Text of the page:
0–5 5–15 15–30 30–50 50–75 75–125

(0.5) (0.6) (1.7) (1.7) (0.5) (0.6)

(0.4) (1.1) (0.1) (0.3) (0.4) (0.5)

(0.0) (0.4) (0.8) (1.2) (0.7) (0.2)

(0.2) (0.4) (0.1) (0.4) (0.3) (0.1)

Suwannee 0–5 5–15 15–30 30–50 50–75 75–125 À16.9 À19.2a À20.9a À21.5a À22.0a À22.0a
a

Osceola À23.5 À23.6b À25.1b À25.0b À23.9b À24.3b
b

(0.3) (0.4) (0.3) (0.1) (0.3) (0.4)

(0.5) (0.1) (0.9) (1.0) (0.3) (0.2)

À23.9 À24.2b À24.4b À24.7b À24.7b À25.1b

b

(0.3) (0.3) (0.4) (0.4) (0.1) (0.1)

À15.0a À17.2a À19.5 À20.8 À20.9 À20.4a

(0.1) (0.5) (0.4) (0.1) (0.3) (0.7)

À17.5b À19.7b À20.5 À21.2 À21.5 À21.4b

(0.3) (0.4) (0.3) (0.2) (0.5) (0.3)

À20.7c À19.8b À20.0 À21.5 À21.6 À21.4b

(0.6) (0.2) (0.1) (0.5) (0.5) (0.8)

Lowercase letters indicate significant differences in SOC among pasture locations at a given depth and site. The values in parentheses are the standard error of means. OP, open pasture; SP-A, silvopasture, center of the alley; SP-T, silvopasture, in between trees in row.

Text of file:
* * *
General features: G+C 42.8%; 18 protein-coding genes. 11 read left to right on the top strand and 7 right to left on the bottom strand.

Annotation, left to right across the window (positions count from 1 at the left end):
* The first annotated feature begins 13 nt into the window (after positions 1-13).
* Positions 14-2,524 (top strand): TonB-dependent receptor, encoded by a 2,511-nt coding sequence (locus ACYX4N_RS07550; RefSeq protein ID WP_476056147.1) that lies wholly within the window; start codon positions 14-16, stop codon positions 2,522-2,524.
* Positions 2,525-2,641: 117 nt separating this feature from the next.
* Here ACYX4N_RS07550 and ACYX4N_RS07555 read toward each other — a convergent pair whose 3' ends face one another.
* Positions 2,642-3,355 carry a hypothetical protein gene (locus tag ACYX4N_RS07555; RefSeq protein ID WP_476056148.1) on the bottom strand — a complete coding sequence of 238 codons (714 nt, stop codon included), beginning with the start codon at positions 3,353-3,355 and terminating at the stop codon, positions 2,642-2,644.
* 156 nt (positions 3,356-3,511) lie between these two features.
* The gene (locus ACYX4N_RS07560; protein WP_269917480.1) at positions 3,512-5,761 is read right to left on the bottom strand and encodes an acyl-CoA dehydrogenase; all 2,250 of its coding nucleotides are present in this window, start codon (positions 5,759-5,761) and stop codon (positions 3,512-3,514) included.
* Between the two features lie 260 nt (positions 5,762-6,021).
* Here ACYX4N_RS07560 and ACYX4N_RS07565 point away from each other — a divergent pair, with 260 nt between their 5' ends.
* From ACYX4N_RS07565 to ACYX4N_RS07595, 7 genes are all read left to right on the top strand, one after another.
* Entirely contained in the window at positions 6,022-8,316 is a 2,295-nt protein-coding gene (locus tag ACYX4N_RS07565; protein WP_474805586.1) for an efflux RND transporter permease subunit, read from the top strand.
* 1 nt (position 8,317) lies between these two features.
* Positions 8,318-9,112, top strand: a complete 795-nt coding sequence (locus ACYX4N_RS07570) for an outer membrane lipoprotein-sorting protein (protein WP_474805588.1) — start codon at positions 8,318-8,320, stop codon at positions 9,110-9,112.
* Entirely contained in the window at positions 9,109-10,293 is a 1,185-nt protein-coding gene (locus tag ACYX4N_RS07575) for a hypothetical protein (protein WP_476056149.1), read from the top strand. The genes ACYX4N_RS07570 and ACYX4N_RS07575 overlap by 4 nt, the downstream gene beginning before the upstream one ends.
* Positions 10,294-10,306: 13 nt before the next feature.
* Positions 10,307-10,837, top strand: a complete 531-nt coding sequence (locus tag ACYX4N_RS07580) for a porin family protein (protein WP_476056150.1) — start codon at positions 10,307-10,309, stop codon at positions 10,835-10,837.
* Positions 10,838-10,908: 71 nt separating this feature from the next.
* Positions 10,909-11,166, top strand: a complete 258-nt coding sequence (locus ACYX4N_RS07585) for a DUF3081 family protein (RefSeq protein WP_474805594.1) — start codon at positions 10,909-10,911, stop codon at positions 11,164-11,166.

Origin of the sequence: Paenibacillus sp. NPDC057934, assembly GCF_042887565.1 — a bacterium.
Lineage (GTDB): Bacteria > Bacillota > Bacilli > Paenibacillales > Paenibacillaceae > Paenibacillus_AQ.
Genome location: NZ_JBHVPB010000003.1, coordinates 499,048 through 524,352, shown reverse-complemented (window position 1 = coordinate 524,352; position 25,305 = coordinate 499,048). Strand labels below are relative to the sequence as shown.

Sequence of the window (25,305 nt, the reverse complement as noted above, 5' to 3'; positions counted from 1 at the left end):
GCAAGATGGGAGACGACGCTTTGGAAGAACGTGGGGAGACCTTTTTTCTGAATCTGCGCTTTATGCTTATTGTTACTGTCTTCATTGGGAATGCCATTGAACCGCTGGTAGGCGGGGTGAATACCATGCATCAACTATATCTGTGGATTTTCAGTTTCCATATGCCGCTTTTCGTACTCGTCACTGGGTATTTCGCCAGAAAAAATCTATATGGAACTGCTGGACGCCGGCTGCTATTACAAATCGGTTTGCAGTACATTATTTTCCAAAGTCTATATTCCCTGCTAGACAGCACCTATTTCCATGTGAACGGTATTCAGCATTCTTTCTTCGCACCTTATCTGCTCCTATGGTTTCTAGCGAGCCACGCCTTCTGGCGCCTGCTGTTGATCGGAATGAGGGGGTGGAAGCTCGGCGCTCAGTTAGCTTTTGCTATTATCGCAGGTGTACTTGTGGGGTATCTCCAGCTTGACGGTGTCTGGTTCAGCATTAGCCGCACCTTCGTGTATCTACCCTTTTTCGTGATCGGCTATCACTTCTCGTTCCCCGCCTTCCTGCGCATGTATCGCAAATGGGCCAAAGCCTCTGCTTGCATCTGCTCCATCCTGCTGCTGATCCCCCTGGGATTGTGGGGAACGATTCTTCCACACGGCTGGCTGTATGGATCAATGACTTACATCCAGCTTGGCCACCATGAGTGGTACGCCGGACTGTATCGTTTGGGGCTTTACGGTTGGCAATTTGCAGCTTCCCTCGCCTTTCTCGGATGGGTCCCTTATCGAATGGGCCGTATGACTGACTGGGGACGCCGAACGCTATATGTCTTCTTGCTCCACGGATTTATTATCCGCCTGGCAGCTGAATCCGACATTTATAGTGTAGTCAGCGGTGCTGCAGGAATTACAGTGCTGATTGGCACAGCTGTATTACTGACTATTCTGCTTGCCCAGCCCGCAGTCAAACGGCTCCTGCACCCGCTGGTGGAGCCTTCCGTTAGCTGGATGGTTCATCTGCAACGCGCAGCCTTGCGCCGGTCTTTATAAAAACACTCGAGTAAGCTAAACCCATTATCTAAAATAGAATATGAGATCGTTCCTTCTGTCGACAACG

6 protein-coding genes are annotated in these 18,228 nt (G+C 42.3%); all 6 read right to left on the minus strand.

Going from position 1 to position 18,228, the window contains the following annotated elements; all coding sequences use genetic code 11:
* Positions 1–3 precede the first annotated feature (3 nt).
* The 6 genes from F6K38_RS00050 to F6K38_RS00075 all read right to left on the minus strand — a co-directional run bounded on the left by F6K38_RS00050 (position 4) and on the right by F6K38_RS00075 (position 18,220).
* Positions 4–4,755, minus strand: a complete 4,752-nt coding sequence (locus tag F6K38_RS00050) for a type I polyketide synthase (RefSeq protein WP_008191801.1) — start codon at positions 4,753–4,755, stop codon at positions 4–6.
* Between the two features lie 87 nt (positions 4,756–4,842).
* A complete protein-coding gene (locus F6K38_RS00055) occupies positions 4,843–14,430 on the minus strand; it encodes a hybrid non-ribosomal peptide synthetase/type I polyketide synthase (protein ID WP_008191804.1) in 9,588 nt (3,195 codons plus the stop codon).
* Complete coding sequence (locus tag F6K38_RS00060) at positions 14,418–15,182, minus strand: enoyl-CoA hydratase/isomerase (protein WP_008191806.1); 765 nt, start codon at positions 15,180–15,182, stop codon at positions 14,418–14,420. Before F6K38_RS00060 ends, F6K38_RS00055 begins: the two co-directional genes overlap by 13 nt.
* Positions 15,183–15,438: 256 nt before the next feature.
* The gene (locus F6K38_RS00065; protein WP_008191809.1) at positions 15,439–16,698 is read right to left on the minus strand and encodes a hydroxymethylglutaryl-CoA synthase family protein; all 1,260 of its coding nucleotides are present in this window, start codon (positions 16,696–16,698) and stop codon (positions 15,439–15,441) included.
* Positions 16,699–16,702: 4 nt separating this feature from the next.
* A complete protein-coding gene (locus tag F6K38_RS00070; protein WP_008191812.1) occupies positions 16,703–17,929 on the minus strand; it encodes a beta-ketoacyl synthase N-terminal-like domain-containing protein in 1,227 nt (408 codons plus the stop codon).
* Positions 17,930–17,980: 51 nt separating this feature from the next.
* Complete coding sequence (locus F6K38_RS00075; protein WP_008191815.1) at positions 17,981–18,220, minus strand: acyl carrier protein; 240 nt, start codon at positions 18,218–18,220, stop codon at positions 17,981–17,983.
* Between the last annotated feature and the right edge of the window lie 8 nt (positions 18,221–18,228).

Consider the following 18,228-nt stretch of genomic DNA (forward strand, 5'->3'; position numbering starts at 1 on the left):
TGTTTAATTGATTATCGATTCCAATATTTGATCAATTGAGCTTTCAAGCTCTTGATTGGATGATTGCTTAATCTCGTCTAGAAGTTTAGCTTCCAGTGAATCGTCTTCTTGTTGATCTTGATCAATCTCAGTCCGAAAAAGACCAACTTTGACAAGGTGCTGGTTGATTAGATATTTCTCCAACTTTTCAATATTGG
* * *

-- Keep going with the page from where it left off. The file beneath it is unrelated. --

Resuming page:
tively, at the 75–125 cm depth. However, these C3 values accounted for 16.7% in OP, 55.5% in SP-A, and 65.1% in SP-T at the surface soil compared with the corresponding values of 58.9%, 69.4%, and 70.6%, respectively, at the 75–125 cm depth. The remaining percentages of SOC were considered to be contributions by C4 plants.

Plant sources of SOC in fraction sizes
The amounts of C3- and C4-derived SOC in the macrosized fraction were significantly different among the SPA, SP-T, and OP at the surface soil layers for Alachua and Osceola sites, but not for Suwannee and Hardee sites (Fig, 2a-d). Compared with the C4-derived SOC, the proportion of C3-derived SOC generally increased with soil depth in both land-use systems for all sites (Fig. 2). For example, at the Alachua site (Fig. 2a, e, i, m, q, and u) 11%, 68%, and 75% of SOC were C3-derived in OP, SP-A, and SP-T, respectively, on surface soil (0À5 cm). The corresponding values in the lowest profile (75–125 cm) were 63%, 93%, and 82% at the same site (Fig. 2a, e, i, m, q, and u). The C4-derived SOC in the micro-sized (53–250 mm) fraction was significantly higher in the OP surface soil
r 2009 Blackwell Publishing Ltd, Global Change Biology, 16, 427–438